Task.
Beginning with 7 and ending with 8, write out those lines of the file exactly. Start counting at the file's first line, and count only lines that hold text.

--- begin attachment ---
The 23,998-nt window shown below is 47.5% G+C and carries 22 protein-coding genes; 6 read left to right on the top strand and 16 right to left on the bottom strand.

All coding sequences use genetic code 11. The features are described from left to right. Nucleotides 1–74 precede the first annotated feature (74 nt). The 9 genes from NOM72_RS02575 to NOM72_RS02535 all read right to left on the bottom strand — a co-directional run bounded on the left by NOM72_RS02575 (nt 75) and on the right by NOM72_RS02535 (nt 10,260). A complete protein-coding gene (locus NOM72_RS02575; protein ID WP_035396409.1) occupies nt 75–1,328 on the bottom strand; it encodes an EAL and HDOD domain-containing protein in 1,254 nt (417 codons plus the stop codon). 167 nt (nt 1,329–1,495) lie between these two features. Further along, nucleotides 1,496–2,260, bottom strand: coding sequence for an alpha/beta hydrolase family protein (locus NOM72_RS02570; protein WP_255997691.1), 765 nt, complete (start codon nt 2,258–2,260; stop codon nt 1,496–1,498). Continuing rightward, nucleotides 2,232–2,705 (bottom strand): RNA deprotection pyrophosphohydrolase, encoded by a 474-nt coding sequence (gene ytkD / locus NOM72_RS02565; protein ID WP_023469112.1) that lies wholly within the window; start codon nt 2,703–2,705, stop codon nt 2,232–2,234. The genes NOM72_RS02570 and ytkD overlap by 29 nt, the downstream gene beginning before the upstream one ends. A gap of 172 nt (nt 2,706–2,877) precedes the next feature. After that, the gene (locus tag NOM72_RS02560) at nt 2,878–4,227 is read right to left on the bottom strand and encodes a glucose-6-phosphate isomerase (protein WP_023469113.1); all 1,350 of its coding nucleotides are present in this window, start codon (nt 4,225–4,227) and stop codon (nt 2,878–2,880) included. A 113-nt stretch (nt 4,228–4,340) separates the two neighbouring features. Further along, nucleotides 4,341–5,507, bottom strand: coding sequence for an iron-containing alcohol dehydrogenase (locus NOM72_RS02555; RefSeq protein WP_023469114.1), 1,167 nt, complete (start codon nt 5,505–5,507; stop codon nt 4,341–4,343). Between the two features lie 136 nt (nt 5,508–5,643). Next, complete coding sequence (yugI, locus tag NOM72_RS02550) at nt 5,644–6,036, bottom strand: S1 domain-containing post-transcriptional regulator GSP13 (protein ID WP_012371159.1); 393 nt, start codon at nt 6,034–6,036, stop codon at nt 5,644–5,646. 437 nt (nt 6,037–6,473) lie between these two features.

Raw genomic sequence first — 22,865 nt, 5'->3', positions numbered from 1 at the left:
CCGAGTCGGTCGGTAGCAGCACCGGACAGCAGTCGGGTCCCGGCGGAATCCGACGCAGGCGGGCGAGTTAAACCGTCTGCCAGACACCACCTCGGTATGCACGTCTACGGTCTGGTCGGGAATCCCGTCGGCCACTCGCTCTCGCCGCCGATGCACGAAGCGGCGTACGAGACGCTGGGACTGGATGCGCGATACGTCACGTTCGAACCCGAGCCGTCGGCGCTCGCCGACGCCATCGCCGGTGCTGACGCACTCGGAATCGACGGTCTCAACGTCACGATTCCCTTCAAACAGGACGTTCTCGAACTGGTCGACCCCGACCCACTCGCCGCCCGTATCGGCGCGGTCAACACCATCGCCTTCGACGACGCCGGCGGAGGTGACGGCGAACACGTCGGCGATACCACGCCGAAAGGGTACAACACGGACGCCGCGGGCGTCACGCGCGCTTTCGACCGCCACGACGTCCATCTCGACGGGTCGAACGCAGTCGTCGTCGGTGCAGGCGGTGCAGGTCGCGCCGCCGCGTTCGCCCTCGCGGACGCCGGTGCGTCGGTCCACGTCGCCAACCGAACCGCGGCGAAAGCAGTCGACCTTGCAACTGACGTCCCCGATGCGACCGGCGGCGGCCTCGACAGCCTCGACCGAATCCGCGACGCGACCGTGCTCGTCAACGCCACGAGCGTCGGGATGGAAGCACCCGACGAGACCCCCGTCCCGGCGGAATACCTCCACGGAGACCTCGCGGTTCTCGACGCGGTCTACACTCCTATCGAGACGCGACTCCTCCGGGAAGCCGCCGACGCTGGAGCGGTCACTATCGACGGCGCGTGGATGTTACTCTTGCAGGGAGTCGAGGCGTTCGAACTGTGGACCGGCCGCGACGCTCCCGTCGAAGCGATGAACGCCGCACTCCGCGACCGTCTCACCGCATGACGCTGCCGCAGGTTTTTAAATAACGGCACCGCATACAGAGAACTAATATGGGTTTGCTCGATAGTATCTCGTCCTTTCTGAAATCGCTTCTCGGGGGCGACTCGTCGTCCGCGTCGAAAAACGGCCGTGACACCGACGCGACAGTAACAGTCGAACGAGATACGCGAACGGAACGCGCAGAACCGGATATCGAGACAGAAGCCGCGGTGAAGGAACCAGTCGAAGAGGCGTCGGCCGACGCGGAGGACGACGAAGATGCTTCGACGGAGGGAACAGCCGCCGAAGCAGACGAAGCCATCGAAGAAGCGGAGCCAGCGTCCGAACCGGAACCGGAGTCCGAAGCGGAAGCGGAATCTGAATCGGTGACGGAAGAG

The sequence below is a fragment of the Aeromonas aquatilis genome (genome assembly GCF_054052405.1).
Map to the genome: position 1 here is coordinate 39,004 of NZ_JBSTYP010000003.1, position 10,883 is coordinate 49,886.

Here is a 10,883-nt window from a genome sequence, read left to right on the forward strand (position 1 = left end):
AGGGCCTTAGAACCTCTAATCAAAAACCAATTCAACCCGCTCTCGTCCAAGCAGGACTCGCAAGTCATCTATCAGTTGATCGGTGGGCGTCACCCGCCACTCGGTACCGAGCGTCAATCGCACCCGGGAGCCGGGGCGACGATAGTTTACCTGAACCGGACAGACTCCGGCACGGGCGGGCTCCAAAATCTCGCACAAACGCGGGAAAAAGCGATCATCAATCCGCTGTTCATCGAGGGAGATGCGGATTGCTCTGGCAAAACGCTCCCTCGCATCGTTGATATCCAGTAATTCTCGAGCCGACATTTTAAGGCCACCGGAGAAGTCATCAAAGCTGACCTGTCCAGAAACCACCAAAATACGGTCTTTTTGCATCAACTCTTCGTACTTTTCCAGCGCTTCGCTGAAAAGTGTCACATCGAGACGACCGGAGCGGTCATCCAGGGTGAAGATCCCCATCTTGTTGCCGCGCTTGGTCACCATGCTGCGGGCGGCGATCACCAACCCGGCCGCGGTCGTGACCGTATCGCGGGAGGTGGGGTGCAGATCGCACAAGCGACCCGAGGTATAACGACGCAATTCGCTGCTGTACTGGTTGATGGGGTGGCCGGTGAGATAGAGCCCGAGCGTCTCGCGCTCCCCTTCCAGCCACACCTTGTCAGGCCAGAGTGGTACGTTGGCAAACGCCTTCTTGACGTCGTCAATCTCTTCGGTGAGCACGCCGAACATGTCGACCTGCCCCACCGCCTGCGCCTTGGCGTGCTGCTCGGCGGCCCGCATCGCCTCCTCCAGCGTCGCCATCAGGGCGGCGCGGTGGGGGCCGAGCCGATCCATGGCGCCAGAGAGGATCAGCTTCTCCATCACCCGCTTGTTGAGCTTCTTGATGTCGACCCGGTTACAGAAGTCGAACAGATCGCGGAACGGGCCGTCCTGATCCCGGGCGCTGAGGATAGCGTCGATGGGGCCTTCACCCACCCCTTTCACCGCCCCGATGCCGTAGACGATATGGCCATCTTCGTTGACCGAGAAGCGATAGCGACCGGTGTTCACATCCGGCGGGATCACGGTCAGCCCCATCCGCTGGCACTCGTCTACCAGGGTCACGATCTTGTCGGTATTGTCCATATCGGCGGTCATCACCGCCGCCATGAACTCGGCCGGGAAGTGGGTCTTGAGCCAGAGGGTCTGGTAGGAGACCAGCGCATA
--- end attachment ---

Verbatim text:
Here is a 10,883-nt window from a genome sequence, read left to right on the forward strand (position 1 = left end):
AGGGCCTTAGAACCTCTAATCAAAAACCAATTCAACCCGCTCTCGTCCAAGCAGGACTCGCAAGTCATCTATCAGTTGATCGGTGGGCGTCACCCGCCACTCGGTACCGAGCGTCAATCGCACCCGGGAGCCGGGGCGACGATAGTTTACCTGAACCGGACAGACTCCGGCACGGGCGGGCTCCAAAATCTCGCACAAACGCGGGAAAAAGCGATCATCAATCCGCTGTTCATCGAGGGAGATGCGGATTGCTCTGGCAAAACGCTCCCTCGCATCGTTGATATCCAGTAATTCTCGAGCCGACATTTTAAGGCCACCGGAGAAGTCATCAAAGCTGACCTGTCCAGAAACCACCAAAATACGGTCTTTTTGCATCAACTCTTCGTACTTTTCCAGCGCTTCGCTGAAAAGTGTCACATCGAGACGACCGGAGCGGTCATCCAGGGTGAAGATCCCCATCTTGTTGCCGCGCTTGGTCACCATGCTGCGGGCGGCGATCACCAACCCGGCCGCGGTCGTGACCGTATCGCGGGAGGTGGGGTGCAGATCGCACAAGCGACCCGAGGTATAACGACGCAATTCGCTGCTGTACTGGTTGATGGGGTGGCCGGTGAGATAGAGCCCGAGCGTCTCGCGCTCCCCTTCCAGCCACACCTTGTCAGGCCAGAGTGGTACGTTGGCAAACGCCTTCTTGACGTCGTCAATCTCTTCGGTGAGCACGCCGAACATGTCGACCTGCCCCACCGCCTGCGCCTTGGCGTGCTGCTCGGCGGCCCGCATCGCCTCCTCCAGCGTCGCCATCAGGGCGGCGCGGTGGGGGCCGAGCCGATCCATGGCGCCAGAGAGGATCAGCTTCTCCATCACCCGCTTGTTGAGCTTCTTGATGTCGACCCGGTTACAGAAGTCGAACAGATCGCGGAACGGGCCGTCCTGATCCCGGGCGCTGAGGATAGCGTCGATGGGGCCTTCACCCACCCCTTTCACCGCCCCGATGCCGTAGACGATATGGCCATCTTCGTTGACCGAGAAGCGATAGCGACCGGTGTTCACATCCGGCGGGATCACGGTCAGCCCCATCCGCTGGCACTCGTCTACCAGGGTCACGATCTTGTCGGTATTGTCCATATCGGCGGTCATCACCGCCGCCATGAACTCGGCCGGGAAGTGGGTCTTGAGCCAGAGGGTCTGGTAGGAGACCAGCGCATA